No Starch Press ‘Manga Guide to…’ Series

Publisher: No Starch Press
Series: The Manga Guides
Price: Paperback from $19.95, e-books from $15.95

When I’m not working as a writer, I teach high school biology and physics. Putting together a reading list for young scientists is easy enough for biology thanks to the wide variety of books written about natural history and human biology. But when it comes to physics, outside of astronomy there really isn’t a huge amount to choose from. Relatively few authors have put together accessible books on things like Newtonian mechanics or basic electrical engineering, perhaps because these subjects aren’t particularly photogenic. It’s easy enough to illustrate a book about the stars and planets, but how would you illustrate a book about Newton’s laws of motion?

No Starch Press now has a series of manga-style books that may plug this gap. Each weighs in at around two-hundred pages a piece and covers a particular aspects of physics, mathematics and biochemistry. Priced from $19.95 to $24.95, several of the titles are also available as $15.95 PDF-format e-books. As both a geek and a teacher, I was very interested in trying out these books to see if it really was possible to explain complex subjects in the medium of a manga-style comic book.

Upon request, No Starch Press sent me four volumes, the Manga Guide to Electricity, the Manga Guide to Physics, the Manga Guide to Statistics, and the Manga Guide to the Universe. Besides looking over them myself, I passed them around the science department at the school where I teach, soliciting opinions on their breadth and accessibility for students in the 15-18 age range. In UK terms, that corresponds to GCSE and A-Level education, broadly equivalent to the high school in the US. Overall our impressions were rather similar, with the books being praised for their scientific accuracy and originality, but with some reservations about how accessible they’d be to students in this age group. Despite being put together in a cartoon format, the books themselves are information-rich and quite densely worded. The cartoon format itself isn’t always the best way to present complex arguments such as logical deductions, and sometimes the reader will need to go back a few pages and re-read a section before fully understanding it. Indeed, some of the most difficult bits are presented in straightforward text sections a few pages long interspersed throughout each book.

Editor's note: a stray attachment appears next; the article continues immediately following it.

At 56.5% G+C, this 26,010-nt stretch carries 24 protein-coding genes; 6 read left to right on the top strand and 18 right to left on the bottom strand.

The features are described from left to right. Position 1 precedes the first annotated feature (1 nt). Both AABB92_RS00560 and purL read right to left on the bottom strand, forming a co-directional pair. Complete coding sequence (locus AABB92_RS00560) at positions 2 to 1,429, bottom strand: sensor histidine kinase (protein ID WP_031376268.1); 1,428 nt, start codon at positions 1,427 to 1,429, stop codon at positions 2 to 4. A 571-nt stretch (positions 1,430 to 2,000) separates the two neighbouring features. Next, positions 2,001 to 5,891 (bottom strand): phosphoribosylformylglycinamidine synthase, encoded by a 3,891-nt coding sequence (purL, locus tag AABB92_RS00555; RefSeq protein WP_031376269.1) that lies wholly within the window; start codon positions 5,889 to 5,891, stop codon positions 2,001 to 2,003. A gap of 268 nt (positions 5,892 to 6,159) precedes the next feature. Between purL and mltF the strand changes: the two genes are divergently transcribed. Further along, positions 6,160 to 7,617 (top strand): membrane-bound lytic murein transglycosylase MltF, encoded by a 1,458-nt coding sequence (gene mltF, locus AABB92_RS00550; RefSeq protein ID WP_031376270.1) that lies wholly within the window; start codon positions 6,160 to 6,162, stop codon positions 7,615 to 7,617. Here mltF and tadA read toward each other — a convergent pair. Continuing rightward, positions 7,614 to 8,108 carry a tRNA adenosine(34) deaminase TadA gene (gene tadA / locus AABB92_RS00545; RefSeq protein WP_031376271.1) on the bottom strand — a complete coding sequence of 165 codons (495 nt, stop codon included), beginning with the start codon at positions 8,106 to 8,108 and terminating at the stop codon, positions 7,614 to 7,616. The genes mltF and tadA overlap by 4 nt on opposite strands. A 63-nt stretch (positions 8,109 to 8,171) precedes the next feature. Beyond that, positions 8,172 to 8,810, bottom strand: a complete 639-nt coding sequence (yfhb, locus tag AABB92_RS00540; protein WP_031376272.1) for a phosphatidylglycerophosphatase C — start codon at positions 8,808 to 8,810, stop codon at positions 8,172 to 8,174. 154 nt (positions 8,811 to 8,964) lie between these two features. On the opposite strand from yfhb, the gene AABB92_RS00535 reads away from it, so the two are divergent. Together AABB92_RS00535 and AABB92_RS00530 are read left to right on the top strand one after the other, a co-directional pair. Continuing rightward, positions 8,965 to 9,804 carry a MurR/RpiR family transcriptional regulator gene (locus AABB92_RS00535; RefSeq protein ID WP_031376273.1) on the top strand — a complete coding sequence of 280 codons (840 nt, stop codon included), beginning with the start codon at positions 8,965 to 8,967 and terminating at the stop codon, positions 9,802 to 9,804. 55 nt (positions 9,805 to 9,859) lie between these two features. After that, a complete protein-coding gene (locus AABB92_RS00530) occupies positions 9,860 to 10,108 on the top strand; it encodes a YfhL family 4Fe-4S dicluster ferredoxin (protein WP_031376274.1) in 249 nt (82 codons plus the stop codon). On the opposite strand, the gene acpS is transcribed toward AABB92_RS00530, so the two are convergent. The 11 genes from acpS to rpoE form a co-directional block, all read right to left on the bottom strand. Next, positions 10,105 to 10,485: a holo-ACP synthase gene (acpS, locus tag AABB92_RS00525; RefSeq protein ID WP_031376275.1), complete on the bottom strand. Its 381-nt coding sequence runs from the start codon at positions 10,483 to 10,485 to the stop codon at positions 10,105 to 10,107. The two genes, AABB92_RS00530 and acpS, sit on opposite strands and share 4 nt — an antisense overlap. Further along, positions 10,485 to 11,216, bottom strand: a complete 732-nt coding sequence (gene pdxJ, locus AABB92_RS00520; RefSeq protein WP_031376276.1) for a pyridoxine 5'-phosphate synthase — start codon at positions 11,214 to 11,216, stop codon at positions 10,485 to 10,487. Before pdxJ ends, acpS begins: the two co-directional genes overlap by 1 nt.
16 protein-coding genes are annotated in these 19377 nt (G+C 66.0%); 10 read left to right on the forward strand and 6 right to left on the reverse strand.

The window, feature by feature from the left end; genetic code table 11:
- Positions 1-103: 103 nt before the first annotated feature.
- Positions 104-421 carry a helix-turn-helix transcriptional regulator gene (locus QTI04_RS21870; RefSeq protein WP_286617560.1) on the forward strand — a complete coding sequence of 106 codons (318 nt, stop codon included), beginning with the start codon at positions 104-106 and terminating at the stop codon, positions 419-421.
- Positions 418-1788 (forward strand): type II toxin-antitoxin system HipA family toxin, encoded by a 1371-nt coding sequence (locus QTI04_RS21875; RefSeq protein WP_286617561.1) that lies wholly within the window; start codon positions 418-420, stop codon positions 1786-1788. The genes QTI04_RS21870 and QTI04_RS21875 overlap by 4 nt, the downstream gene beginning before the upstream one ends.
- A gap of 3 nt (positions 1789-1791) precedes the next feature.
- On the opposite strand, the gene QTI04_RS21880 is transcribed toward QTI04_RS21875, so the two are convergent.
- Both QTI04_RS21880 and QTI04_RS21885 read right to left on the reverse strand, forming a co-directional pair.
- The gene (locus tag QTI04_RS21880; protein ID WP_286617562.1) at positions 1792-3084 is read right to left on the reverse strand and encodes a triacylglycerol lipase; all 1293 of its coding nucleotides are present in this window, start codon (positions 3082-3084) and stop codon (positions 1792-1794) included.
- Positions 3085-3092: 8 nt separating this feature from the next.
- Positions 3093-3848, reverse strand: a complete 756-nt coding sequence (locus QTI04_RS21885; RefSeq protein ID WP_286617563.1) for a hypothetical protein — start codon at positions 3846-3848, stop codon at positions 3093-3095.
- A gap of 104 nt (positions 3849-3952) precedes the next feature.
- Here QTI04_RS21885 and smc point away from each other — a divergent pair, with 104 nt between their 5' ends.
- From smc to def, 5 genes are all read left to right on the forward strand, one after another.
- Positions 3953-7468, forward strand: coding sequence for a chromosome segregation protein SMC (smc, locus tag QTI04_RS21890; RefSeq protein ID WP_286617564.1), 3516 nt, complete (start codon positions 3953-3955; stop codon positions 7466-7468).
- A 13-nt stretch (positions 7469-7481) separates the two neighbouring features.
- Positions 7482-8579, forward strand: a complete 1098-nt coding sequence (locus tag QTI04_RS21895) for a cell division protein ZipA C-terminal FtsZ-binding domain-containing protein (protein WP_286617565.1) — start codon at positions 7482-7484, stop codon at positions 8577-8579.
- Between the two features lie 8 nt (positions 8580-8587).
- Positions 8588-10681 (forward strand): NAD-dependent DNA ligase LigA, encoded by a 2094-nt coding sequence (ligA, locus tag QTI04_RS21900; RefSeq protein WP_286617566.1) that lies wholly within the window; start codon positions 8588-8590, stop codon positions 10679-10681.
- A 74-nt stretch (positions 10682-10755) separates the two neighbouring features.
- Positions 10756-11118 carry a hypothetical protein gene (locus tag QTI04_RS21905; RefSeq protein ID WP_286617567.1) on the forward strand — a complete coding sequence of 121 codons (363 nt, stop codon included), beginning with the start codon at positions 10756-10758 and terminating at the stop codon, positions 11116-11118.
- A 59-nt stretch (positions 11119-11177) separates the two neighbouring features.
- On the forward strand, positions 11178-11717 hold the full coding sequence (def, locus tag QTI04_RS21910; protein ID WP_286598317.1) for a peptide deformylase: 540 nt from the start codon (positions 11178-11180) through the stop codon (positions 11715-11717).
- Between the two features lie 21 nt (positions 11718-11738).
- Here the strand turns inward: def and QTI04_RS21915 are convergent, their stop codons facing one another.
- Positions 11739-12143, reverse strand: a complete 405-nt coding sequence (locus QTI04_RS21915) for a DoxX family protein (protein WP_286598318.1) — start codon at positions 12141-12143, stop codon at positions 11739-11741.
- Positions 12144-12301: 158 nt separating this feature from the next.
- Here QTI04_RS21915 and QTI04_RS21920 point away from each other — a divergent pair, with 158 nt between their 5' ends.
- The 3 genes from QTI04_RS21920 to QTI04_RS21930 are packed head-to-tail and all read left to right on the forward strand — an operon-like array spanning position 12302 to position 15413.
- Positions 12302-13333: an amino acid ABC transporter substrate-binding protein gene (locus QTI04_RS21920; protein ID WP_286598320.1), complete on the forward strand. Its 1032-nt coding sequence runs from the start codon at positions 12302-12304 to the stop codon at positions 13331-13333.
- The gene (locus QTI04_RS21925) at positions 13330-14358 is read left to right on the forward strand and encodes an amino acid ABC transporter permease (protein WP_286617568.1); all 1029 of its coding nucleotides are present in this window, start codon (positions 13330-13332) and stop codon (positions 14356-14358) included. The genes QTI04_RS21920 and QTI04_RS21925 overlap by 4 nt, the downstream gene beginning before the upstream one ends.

While these books do differ in content, they’re put together and presented in much the same way. As manga novels of a sort, the scientific expositions are framed within humorous and often romantic narratives. This is presumably meant to draw the teenage reader into the book and keep their attention throughout, and given their basic premise as academic works, this sleight of hand actually works rather well. There aren’t many belly laughs, but the usual staples of manga fiction will be found here: rivalry between students, romance, misunderstandings, slapstick humour and technological wizardry.

But what did the students themselves think? One of the first things they noticed was that the books were printed in the standard western format rather than the traditional “back to front” format used by Japanese manga. Older and higher ability students rather liked the books, but the weaker students found the manga approach surprisingly difficult to follow. While the books had indices, topics were often discussed in more than one place, making them a bit less easy to revise from. Students in the 15-16 age range in particular liked the idea but didn’t think that the books were any easier to read or understand than a plain vanilla GCSE revision guide. But on the other hand, the older A-level students in the 17-18 age range liked the books, especially those books detailing subjects the particular student happened to like anyway.

In fairness to No Starch, testing the books out on high school students was perhaps a bit of stiff test; the books would appear to be written more for those in the 17-21 age range than anyone younger, and scholars older than that would likely find them very useful indeed. To be honest, I enjoyed using these books as a teacher; they made excellent quick-check books for refreshing my memory on topics I was going to teach in the upcoming week. The very nature of the manga format means that much of what’s explained is described through activities rather than conversation, and this can be of great use when coming up with ideas for demonstrations and practicals.

The bottom line is that these books are good value and work well as study guides for advanced students and teachers. But they aren’t “easy reads” by any standards, and while fun and attractively laid out, they’re unlikely to provide much assistance to weak students lacking motivation and basic understanding. Recommended and rated an easy 8/10.

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